Air India and Tata cultures apart; will they be happy together?
There may be a large-scale resentment among the Air India employees when the new management takes over and tries to implement new processes
Tata may have been the progenitor of aviation in India and of Air India but the two companies stand cultures apart. Tata's tie-up with AirAsia Berhad seems to be crumbling primarily due to the marked difference in the ideology of the two groups.
AirAsia is a high-risk, profit-driven and ruthless organisation. On the other hand, Tata culture is more benevolent and is invested in its employees. Research has shown that 30% of mergers fail due to work culture issues.
Over the years, since Air India was taken over by the government and converted into a public sector undertaking, service to the public stopped and vested interests took over the agenda of running the airline.
Each chief executive who has taken over the reins has been remotely controlled by the aviation ministry. Important appointments have had the approval of the ministry so much so that even daily functioning is dictated by it.
The government hasn't walked the talk after giving the slogan, "the government should not be running airports or airlines" since all top positions in the aviation sector are occupied by bureaucrats. The question which comes up logically is, who is running the airports and airlines?
An Air India Dreamliner. Image courtesy: Facebook/Air India
Cultures in aviation are like in any other organisation. A strong organisational culture as displayed by IndiGo leads to meteoric rise, profits and a motivated workforce. The merger of Air India and Indian Airlines was an eye-opener of how dissimilar work cultures can lead to the failure of the merger process.
In 2007, the merged company had more than 30,000 employees, that is 256 employees per plane. This figure was twice the global standard.
The merged company was spending almost one-fifth of its revenues on employee pay and benefits whereas other airlines spend almost half of this cost. The employee-to-aircraft ratio stood at one-to-120 in 2015, which is still more than the global average of 100 employees per plane.
There were differences between the two companies in terms of work culture, areas of operation, compensation, working conditions, entitlements, etc.
The merger resulted in massive discontent and frustration among the employees. There had been wide differences in the pay and benefits of the employees of Indian Airlines and Air India.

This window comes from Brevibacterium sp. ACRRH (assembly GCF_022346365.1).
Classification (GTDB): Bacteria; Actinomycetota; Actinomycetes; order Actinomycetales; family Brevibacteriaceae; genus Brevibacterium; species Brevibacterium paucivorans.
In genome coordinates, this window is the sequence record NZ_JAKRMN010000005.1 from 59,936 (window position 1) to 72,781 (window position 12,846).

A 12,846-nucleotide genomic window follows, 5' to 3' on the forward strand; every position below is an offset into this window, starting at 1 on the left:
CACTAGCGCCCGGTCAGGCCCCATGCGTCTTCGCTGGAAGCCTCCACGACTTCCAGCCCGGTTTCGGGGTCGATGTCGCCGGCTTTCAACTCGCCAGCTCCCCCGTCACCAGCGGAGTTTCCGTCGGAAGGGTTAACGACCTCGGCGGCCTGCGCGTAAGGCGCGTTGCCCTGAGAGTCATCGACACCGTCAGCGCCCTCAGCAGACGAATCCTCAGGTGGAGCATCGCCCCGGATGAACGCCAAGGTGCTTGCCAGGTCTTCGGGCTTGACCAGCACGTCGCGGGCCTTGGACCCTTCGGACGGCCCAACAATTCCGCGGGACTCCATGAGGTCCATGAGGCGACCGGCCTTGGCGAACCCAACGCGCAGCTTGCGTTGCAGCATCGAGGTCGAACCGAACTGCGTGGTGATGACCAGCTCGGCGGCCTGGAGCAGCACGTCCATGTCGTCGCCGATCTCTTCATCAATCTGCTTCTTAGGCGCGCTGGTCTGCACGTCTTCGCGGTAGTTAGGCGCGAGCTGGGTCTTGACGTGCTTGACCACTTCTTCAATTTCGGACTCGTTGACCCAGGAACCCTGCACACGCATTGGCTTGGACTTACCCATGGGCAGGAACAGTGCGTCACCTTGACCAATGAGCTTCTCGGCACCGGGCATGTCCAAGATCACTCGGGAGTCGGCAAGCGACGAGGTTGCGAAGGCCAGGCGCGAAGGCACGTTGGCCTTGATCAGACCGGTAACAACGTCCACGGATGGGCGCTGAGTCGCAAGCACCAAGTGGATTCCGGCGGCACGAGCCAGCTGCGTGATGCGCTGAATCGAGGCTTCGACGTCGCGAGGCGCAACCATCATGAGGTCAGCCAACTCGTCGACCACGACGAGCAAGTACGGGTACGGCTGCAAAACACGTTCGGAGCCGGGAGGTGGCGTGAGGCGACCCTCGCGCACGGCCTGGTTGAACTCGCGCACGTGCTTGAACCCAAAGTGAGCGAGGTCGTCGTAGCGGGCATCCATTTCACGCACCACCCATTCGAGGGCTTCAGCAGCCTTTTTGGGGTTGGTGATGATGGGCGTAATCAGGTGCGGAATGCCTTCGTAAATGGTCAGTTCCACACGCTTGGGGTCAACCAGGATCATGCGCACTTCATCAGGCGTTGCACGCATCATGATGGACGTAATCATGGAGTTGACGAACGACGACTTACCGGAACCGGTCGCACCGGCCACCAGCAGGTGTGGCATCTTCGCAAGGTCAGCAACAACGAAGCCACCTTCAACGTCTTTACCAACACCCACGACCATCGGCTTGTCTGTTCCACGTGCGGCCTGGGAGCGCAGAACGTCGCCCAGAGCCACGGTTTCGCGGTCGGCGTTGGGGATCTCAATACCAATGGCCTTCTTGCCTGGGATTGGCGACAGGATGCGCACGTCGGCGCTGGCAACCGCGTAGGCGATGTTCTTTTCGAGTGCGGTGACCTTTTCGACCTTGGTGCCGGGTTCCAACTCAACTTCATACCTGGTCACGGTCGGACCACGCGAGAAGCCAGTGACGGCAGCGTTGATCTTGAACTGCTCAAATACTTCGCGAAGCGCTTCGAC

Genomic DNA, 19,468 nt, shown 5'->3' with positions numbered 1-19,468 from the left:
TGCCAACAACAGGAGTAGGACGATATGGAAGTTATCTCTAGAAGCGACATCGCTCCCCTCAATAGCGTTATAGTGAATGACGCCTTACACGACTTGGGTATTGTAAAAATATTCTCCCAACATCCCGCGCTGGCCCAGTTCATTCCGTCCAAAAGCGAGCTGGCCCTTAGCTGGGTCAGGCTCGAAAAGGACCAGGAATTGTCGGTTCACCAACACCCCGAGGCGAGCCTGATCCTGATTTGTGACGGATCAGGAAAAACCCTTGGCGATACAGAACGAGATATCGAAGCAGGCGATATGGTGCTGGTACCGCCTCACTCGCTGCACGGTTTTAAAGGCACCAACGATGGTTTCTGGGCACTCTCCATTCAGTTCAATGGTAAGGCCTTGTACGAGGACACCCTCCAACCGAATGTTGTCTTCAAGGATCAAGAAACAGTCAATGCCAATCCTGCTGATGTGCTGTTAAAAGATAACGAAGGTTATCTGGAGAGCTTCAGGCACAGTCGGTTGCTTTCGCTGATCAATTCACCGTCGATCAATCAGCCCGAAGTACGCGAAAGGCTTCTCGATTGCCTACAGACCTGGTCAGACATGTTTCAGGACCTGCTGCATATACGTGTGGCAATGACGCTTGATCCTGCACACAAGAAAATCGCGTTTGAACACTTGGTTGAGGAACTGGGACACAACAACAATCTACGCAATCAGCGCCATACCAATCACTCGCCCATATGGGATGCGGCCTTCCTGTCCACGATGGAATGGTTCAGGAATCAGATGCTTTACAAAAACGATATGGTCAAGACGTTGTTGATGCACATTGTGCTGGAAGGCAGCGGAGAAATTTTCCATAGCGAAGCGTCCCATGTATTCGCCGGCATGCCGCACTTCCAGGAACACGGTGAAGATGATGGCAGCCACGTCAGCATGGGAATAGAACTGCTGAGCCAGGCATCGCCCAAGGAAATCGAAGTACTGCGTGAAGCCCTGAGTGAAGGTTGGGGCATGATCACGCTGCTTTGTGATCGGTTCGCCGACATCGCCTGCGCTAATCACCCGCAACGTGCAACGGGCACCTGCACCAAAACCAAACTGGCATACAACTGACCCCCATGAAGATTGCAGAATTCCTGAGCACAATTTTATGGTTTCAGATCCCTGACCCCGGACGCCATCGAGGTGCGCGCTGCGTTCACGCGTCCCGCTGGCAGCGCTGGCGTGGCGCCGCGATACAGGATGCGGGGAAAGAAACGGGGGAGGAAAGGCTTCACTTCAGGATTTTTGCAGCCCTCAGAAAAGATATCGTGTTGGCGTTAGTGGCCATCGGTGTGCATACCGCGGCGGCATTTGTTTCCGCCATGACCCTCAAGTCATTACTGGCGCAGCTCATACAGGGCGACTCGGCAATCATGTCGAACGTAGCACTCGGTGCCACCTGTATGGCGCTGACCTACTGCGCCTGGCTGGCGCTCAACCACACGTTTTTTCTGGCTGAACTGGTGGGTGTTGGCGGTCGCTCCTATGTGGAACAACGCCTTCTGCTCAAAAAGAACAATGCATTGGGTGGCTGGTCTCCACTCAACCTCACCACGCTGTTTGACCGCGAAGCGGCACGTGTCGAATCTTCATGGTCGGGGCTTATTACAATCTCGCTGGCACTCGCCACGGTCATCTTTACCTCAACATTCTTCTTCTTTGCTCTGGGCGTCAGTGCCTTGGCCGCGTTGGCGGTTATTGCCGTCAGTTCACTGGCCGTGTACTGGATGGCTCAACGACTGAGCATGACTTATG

These factors caused low employee morale in the organisation. In addition to the above, the existing organisational culture, which was built upon an HR culture, HR philosophy, leadership style and an unionised working style, was the root cause for the organisation’s debacle, resulting in a failed merger.
The debt-ridden Air India has been in the ICU for many years now. There have been umpteen efforts to improve its work culture and weed out red-tapism, but unfortunately, the employees did not change the way they would function.
Such is the work culture that even under the threat of closure, each employee is looking at the other one to change rather than making a collective effort.
In such a scenario, there is going to be a large-scale resentment among the employees when the new management takes over and tries to implement new processes and enforces a brand new culture. The culture shock is what will take a toll on the functioning of the airline.
The plane that JRD Tata flew for the first time, carrying mail from Karachi to Bombay. Image courtesy: Youtube/Vistara
The Harvard Business Review (HBR) has some suggestion for mergers. "In addition to negotiating price and other financial terms, organisations discussing a merger need to negotiate culture. Leaders should start by conducting a cultural assessment to understand how people, practices and management reflect tightness or looseness in both companies.
"They should determine the pros and cons of their current levels of tight-loose, as well as the opportunities and threats posed by merging cultures. How might sacrificing some discretion for structure, or vice versa, enhance or harm each organisation? Above all, they should identify areas for compromise: Tighter organisations need to identify domains where they can embrace greater looseness, and looser organisations need to think about how they can welcome some tight features. We call these flexible tightness and structured looseness, respectively," the HBR says.
A great number of resources need to be invested in communicating with the employees, training them and setting a new work culture. A prolonged merger or takeover will succeed instead of a rushed one where the balance sheets are merged and the work culture is not paid much attention.
Captain Amit Singh is a training and safety expert with over 30 years of experience in the commercial air transport industry. He has been associated with two startup low-cost carriers and has hands-on experience with their needs and challenges. He has been a part of the senior management at IndiGo and Air Asia India. Captain Singh has been speaking at international fora on training and safety. He is also the author of mindFly the Human Factors blog.
(This article first appeared in avobanter.com)